The data miners

With offices scattered across the globe and a burning need to centrally manage their systems, the TRIMEX Group turned to service provider eHosting DataFort to devise an infrastaructure solution. NME reports.

Tags: E-mailIndonesiaInfrastructure as a service IaaSUnited Arab EmirateseHosting DataFort
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The data miners Madhu Koneru, executive director, TRIMEX.
By  Imthishan Giado Published  August 11, 2010

For many regional enterprises, collaboration is often simply a case of picking up the phone.

It’s the way things have been done out here for decades and ties into a deep-seated cultural desire to meet face to face and discuss issues – preferably over a cup of tea. But in a world dominated by instant messaging, video conferencing and 24/7 business needs, that approach to running your enterprise is rapidly falling out of fashion. It’s also more difficult when your business grows to encompass offices in several locations around the globe – multiple timezones play havoc with the efficient exchange of information.

This was certainly the challenge facing the TRIMEX group, a mineral conglomerate with offices across Asia, as well as the Middle and Far East. In 2005, the firm identified a need to modernise its existing infrastructure, and create a system which could maximise the sharing of information among employees, suppliers and customers. As a result, it turned to UAE service provider eHosting DataFort(eHDF), which created a new centralised infrastructure incorporating Microsoft Exchange. As a result, mobile users can now collaborate with each other and access common data stored in eHDF’s datacentre – data which is backed by its managed security and backup and restore services.

Madhu Koneru, executive director, TRIMEX International, executive vice chairman, MEC Holdings and MD of RAK Minerals and Metals Investments (RMMI) explains the composition of the TRIMEX group: “It was initially launched to fill the demand supply gap for quality industrial minerals to the oil drilling industry and has since grown into a leading minerals and metals conglomerate with interests in all areas of the minerals supply chain, from mining and logistics to processing and research & development. Starting from UAE and India, TRIMEX now has worldwide locations, which includes Kuwait, Singapore, Indonesia, USA, Hong Kong, China, Malaysia and Thailand.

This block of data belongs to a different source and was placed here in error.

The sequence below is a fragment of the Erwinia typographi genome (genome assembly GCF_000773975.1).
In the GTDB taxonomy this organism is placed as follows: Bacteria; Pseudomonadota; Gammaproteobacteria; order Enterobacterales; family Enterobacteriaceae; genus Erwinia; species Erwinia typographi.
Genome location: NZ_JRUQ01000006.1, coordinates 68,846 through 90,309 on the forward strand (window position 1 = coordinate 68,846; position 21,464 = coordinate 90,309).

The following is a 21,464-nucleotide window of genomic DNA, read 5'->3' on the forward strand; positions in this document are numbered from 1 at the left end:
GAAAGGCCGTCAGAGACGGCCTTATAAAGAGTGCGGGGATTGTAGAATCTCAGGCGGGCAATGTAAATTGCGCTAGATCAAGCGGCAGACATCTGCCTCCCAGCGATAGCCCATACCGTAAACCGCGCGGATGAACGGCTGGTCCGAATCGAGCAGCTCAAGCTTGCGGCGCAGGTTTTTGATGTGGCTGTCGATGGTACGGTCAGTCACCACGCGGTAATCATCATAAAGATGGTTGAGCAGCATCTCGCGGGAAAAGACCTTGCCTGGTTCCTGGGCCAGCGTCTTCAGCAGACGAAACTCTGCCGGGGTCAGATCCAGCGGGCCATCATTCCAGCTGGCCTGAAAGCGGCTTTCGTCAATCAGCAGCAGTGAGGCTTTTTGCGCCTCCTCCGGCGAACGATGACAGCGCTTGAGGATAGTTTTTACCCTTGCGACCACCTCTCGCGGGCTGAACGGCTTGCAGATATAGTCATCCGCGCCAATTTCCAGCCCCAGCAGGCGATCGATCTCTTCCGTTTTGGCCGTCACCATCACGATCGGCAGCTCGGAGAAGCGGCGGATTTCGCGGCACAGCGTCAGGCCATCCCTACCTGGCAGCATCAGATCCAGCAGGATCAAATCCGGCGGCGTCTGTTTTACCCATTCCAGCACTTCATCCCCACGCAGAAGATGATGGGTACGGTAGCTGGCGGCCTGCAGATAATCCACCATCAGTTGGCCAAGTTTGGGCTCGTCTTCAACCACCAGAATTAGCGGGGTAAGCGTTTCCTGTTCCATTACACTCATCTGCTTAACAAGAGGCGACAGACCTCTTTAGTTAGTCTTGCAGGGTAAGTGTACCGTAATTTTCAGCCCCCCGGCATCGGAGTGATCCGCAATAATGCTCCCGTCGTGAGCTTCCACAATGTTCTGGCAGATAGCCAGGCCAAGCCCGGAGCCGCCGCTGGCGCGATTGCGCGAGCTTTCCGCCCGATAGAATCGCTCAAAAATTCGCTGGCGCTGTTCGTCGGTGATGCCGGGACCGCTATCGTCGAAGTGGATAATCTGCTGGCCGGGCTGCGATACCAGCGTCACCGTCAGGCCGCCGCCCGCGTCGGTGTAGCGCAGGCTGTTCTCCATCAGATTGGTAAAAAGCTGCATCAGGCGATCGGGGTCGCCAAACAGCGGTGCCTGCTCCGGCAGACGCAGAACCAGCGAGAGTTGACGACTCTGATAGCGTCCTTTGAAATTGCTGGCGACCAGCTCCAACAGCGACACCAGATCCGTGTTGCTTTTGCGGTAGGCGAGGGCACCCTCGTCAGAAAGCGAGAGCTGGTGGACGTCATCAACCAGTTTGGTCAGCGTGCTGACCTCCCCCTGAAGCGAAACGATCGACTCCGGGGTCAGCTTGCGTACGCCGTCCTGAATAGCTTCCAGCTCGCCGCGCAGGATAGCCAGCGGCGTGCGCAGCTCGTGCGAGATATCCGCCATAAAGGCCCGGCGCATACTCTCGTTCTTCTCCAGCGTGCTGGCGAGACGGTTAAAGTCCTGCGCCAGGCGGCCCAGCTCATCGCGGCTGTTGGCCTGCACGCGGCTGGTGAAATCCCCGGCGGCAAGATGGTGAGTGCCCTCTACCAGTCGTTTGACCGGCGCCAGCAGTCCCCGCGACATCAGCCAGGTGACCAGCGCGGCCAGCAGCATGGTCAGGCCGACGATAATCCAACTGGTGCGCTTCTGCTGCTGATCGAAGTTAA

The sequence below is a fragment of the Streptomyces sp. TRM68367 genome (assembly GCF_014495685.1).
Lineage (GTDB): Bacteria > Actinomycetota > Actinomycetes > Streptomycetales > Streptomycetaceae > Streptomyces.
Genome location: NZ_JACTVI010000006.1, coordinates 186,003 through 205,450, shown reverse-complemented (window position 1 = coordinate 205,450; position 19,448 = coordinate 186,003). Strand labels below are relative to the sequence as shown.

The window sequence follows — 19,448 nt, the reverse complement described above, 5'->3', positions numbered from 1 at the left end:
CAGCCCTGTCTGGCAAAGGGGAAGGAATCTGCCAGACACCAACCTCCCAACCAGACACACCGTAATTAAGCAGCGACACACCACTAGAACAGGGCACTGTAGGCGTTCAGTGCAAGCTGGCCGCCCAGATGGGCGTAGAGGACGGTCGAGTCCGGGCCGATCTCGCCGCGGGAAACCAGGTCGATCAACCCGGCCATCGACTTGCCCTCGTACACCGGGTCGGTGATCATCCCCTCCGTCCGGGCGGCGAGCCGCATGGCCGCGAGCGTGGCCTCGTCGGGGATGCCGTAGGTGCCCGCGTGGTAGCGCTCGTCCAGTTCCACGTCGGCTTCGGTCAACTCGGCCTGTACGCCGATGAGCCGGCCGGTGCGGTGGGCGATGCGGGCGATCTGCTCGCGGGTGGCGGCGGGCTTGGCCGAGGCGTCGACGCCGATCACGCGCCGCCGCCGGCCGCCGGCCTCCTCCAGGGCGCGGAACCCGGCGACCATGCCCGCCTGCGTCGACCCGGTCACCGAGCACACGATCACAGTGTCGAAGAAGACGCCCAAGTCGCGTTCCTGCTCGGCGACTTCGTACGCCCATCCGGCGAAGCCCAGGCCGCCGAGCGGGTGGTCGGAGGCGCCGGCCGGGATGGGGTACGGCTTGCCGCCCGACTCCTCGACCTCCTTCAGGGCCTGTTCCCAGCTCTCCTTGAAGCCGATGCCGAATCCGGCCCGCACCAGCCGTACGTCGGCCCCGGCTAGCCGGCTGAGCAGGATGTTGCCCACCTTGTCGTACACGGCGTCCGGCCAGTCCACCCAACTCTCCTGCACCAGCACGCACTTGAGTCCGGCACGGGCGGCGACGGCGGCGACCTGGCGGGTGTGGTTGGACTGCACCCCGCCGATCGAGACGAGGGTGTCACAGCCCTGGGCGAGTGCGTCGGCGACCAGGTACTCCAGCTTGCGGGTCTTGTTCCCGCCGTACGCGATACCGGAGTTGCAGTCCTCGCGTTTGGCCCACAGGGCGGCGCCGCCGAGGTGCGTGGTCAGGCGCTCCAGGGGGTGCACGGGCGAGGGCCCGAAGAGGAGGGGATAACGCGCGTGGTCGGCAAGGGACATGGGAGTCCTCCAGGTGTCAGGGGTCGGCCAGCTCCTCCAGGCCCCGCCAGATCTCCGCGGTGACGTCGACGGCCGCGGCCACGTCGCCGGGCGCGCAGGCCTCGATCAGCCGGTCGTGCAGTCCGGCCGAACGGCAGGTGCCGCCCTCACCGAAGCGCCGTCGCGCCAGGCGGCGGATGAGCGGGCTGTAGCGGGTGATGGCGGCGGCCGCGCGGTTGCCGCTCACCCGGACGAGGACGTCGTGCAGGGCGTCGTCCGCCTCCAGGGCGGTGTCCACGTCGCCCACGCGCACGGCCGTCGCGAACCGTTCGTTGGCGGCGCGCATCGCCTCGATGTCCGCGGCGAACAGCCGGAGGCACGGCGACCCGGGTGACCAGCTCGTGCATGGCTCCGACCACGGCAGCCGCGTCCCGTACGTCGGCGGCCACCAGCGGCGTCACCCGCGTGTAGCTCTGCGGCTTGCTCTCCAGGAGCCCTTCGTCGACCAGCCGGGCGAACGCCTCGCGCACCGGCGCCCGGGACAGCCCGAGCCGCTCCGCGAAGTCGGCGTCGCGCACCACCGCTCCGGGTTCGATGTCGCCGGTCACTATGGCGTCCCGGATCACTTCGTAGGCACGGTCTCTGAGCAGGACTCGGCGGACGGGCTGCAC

“The group manages the minerals business through two strategic business units. TRIMEX International, based in Dubai, oversees the international business whereas TRIMEX Industries represents the Indian arm of the Group. TRIMEX International, based in Dubai has a trading arm and two processing plants in the Middle East, one in Kuwait and the other in Ras Al Khaimah. RAK Minerals and Metals Investments (RMMI), also under TRIMEX International, is the result of a strong partnership between RAK Investment Authority (RAKIA), a government of Ras Al Khaimah initiative and the TRIMEX Group,” he elaborates.

In essence, TRIMEX’s plans revolved around three projects. The first, as Koneru explains, was a large scale globalisation project.

“This was planned to be implemented in different phases starting with Singapore and Indonesia,” he states. “The deployment will connect all group offices across the globe through a virtual private network (VPN). The second is an existing service upgrade of hosted infrastructure – this project has already started and will be completed over a two month period by September 2010. This includes the upgrading of exchange servers hosted with eHDF to Microsoft Exchange 2010. This will ensure end-users can enjoy a more user-friendly experience of using e-mail, enhanced security benefits to prevent data loss risks, reduce spam e-mails and so on. After the upgrade, the CRM system will also be integrated with the new exchange system.”

“eHDF is also integrating TRIMEX’s Blackberry applications with the mail servers so that the end users can enjoy the benefits of the additional features on the go,” he continues.

For Koneru, the major driver behind this project stemmed from the decision taken back in 2005 to upgrade the IT infrastructure. As part of the decision, TRIMEX decided all of its end-users – whether they be customers, suppliers or internal employees – would be connected to a central datacentre which could provide shared services using a single application. This was perceived as a significant step up from their earlier system, which involved multiple applications that were selected independently by each outbound office.

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